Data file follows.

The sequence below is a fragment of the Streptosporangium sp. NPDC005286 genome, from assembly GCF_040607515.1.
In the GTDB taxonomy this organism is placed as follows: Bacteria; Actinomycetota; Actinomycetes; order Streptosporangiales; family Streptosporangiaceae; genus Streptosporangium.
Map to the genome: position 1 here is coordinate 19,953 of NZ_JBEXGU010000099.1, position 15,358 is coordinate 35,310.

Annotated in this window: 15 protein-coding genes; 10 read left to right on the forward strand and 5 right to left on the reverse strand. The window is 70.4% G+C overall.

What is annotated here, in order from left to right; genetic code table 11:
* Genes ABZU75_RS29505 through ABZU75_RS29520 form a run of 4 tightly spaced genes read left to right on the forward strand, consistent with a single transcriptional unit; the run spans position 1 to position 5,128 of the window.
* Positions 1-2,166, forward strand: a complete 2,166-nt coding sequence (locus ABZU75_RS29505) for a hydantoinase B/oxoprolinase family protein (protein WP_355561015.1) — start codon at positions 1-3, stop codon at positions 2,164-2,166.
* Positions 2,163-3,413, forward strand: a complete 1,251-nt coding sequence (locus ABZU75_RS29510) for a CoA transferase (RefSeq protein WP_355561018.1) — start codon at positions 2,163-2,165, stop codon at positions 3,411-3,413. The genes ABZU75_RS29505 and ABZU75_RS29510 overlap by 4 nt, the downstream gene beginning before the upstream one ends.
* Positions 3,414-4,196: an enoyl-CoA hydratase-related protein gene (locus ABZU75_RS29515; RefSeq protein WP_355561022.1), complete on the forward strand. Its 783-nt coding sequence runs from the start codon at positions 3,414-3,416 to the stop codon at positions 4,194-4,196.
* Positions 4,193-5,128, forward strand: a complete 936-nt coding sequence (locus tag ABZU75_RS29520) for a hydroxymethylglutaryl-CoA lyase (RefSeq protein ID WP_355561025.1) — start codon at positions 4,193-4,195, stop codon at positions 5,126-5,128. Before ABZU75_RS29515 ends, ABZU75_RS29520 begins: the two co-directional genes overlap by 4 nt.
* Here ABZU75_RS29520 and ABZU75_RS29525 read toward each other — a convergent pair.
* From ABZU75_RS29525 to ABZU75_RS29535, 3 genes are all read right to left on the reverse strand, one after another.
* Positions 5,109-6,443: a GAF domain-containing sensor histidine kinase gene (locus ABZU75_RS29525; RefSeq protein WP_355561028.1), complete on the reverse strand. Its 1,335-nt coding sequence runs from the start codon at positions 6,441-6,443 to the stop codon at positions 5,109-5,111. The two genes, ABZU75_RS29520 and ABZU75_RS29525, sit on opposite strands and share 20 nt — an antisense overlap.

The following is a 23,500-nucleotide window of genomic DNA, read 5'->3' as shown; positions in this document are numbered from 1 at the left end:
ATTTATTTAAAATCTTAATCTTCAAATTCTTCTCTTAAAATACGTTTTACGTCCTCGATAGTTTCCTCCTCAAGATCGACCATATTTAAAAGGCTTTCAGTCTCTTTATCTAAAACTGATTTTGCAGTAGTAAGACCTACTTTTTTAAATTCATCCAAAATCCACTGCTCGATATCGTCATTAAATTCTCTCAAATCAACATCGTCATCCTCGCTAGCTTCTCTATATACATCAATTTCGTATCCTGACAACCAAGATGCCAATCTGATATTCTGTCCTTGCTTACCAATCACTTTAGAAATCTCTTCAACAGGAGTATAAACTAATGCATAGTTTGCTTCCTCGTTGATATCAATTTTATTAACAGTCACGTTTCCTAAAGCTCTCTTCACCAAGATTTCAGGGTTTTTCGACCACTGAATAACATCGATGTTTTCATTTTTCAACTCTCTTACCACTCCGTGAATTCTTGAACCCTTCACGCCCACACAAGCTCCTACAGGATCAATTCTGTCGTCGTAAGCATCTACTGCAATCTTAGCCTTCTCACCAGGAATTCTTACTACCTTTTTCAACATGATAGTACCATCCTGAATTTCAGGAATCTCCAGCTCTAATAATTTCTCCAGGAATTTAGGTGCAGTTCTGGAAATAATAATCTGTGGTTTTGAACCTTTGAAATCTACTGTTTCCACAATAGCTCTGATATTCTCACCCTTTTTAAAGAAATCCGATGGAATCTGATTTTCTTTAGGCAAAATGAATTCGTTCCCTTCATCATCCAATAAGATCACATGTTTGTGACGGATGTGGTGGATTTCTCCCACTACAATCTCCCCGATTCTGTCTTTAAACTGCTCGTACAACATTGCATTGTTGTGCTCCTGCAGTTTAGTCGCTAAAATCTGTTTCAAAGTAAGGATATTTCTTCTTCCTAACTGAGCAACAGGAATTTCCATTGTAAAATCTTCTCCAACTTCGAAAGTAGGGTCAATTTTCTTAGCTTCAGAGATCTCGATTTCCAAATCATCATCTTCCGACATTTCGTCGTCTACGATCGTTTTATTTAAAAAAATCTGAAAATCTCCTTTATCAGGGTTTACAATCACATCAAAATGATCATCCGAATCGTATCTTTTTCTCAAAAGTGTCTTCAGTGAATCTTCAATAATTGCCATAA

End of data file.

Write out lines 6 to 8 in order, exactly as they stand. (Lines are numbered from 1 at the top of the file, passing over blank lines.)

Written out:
* Genes ABZU75_RS29505 through ABZU75_RS29520 form a run of 4 tightly spaced genes read left to right on the forward strand, consistent with a single transcriptional unit; the run spans position 1 to position 5,128 of the window.
* Positions 1-2,166, forward strand: a complete 2,166-nt coding sequence (locus ABZU75_RS29505) for a hydantoinase B/oxoprolinase family protein (protein WP_355561015.1) — start codon at positions 1-3, stop codon at positions 2,164-2,166.
* Positions 2,163-3,413, forward strand: a complete 1,251-nt coding sequence (locus ABZU75_RS29510) for a CoA transferase (RefSeq protein WP_355561018.1) — start codon at positions 2,163-2,165, stop codon at positions 3,411-3,413. The genes ABZU75_RS29505 and ABZU75_RS29510 overlap by 4 nt, the downstream gene beginning before the upstream one ends.